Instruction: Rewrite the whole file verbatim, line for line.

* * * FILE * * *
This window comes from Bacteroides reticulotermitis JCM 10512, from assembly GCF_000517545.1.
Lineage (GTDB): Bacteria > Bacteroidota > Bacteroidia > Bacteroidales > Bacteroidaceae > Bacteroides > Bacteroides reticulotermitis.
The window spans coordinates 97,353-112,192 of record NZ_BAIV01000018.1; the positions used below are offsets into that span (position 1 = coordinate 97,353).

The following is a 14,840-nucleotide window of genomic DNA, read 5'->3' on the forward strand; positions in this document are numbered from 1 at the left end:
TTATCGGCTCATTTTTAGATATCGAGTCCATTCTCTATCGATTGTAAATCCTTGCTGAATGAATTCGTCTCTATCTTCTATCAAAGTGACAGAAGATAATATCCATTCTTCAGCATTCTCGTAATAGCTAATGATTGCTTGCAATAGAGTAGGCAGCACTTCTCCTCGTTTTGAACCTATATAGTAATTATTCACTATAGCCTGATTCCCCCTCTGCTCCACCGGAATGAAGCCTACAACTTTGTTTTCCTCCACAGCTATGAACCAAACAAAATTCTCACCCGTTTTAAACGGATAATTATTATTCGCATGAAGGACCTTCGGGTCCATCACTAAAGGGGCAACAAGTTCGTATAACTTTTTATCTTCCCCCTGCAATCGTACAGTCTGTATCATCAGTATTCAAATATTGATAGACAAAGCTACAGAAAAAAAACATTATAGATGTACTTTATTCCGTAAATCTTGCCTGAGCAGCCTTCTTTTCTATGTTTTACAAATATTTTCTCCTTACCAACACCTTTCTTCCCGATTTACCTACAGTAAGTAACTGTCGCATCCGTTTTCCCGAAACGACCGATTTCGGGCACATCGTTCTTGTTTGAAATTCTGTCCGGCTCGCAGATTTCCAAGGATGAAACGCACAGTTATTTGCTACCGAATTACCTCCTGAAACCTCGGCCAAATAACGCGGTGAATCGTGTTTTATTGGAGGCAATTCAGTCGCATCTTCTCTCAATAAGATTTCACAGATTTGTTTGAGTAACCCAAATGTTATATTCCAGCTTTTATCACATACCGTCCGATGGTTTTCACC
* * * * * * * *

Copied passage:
This window comes from Bacteroides reticulotermitis JCM 10512, from assembly GCF_000517545.1.
Lineage (GTDB): Bacteria > Bacteroidota > Bacteroidia > Bacteroidales > Bacteroidaceae > Bacteroides > Bacteroides reticulotermitis.
The window spans coordinates 97,353-112,192 of record NZ_BAIV01000018.1; the positions used below are offsets into that span (position 1 = coordinate 97,353).

The following is a 14,840-nucleotide window of genomic DNA, read 5'->3' on the forward strand; positions in this document are numbered from 1 at the left end:
TTATCGGCTCATTTTTAGATATCGAGTCCATTCTCTATCGATTGTAAATCCTTGCTGAATGAATTCGTCTCTATCTTCTATCAAAGTGACAGAAGATAATATCCATTCTTCAGCATTCTCGTAATAGCTAATGATTGCTTGCAATAGAGTAGGCAGCACTTCTCCTCGTTTTGAACCTATATAGTAATTATTCACTATAGCCTGATTCCCCCTCTGCTCCACCGGAATGAAGCCTACAACTTTGTTTTCCTCCACAGCTATGAACCAAACAAAATTCTCACCCGTTTTAAACGGATAATTATTATTCGCATGAAGGACCTTCGGGTCCATCACTAAAGGGGCAACAAGTTCGTATAACTTTTTATCTTCCCCCTGCAATCGTACAGTCTGTATCATCAGTATTCAAATATTGATAGACAAAGCTACAGAAAAAAAACATTATAGATGTACTTTATTCCGTAAATCTTGCCTGAGCAGCCTTCTTTTCTATGTTTTACAAATATTTTCTCCTTACCAACACCTTTCTTCCCGATTTACCTACAGTAAGTAACTGTCGCATCCGTTTTCCCGAAACGACCGATTTCGGGCACATCGTTCTTGTTTGAAATTCTGTCCGGCTCGCAGATTTCCAAGGATGAAACGCACAGTTATTTGCTACCGAATTACCTCCTGAAACCTCGGCCAAATAACGCGGTGAATCGTGTTTTATTGGAGGCAATTCAGTCGCATCTTCTCTCAATAAGATTTCACAGATTTGTTTGAGTAACCCAAATGTTATATTCCAGCTTTTATCACATACCGTCCGATGGTTTTCACC